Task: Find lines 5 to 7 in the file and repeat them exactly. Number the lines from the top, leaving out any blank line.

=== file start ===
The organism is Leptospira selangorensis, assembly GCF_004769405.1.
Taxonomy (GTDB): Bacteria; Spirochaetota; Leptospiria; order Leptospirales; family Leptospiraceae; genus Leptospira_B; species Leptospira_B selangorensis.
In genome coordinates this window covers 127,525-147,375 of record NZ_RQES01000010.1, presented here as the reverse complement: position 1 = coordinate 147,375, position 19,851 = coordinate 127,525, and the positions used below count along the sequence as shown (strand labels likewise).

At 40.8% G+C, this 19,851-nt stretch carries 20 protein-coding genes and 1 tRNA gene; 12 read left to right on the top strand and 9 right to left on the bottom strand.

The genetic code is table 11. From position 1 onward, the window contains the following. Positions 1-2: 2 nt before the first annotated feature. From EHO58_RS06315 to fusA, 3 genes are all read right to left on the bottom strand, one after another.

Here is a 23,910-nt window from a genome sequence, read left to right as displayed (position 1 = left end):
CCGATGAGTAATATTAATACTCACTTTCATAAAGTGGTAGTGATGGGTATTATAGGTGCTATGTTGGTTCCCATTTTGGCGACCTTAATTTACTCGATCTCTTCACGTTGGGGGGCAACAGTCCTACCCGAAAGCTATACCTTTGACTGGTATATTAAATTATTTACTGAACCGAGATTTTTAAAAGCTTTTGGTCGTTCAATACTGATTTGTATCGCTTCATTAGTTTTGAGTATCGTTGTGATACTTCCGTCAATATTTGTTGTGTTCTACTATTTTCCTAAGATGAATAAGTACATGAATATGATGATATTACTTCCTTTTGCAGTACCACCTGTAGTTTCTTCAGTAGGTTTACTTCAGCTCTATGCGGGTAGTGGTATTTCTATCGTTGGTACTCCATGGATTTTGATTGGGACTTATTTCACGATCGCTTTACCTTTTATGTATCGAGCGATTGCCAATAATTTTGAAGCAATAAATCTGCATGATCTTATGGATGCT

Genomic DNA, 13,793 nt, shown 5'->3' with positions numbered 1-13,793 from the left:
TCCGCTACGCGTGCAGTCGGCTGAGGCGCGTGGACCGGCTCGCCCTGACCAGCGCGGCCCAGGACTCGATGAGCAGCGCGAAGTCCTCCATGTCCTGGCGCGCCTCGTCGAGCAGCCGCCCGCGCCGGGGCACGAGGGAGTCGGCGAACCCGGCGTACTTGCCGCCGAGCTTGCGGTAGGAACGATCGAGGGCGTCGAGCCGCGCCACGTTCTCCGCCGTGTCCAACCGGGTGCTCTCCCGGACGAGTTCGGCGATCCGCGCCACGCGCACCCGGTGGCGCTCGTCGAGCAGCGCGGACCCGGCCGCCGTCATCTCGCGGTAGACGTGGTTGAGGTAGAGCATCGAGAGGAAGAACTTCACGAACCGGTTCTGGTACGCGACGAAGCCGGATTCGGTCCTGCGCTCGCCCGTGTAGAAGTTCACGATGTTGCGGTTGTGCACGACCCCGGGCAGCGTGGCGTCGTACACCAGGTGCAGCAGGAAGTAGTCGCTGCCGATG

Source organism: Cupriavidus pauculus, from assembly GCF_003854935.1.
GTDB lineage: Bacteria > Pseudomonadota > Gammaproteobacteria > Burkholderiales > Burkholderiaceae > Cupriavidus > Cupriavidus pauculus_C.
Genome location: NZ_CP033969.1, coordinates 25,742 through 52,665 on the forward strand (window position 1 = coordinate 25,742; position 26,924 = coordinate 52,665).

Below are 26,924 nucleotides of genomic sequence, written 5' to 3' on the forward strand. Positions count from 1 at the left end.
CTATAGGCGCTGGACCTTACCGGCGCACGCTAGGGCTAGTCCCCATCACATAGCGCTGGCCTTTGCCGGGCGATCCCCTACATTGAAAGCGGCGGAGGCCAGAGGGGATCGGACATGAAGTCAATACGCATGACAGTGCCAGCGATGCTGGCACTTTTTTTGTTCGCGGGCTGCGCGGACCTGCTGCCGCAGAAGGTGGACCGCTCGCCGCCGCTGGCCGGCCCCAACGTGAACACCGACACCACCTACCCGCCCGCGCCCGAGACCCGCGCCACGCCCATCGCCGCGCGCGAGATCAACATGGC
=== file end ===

The genetic code is table 11. From position 1 onward, the window contains the following. Positions 1-2: 2 nt before the first annotated feature. From EHO58_RS06315 to fusA, 3 genes are all read right to left on the bottom strand, one after another.

Here is a 23,910-nt window from a genome sequence, read left to right as displayed (position 1 = left end):
CCGATGAGTAATATTAATACTCACTTTCATAAAGTGGTAGTGATGGGTATTATAGGTGCTATGTTGGTTCCCATTTTGGCGACCTTAATTTACTCGATCTCTTCACGTTGGGGGGCAACAGTCCTACCCGAAAGCTATACCTTTGACTGGTATATTAAATTATTTACTGAACCGAGATTTTTAAAAGCTTTTGGTCGTTCAATACTGATTTGTATCGCTTCATTAGTTTTGAGTATCGTTGTGATACTTCCGTCAATATTTGTTGTGTTCTACTATTTTCCTAAGATGAATAAGTACATGAATATGATGATATTACTTCCTTTTGCAGTACCACCTGTAGTTTCTTCAGTAGGTTTACTTCAGCTCTATGCGGGTAGTGGTATTTCTATCGTTGGTACTCCATGGATTTTGATTGGGACTTATTTCACGATCGCTTTACCTTTTATGTATCGAGCGATTGCCAATAATTTTGAAGCAATAAATCTGCATGATCTTATGGATGCT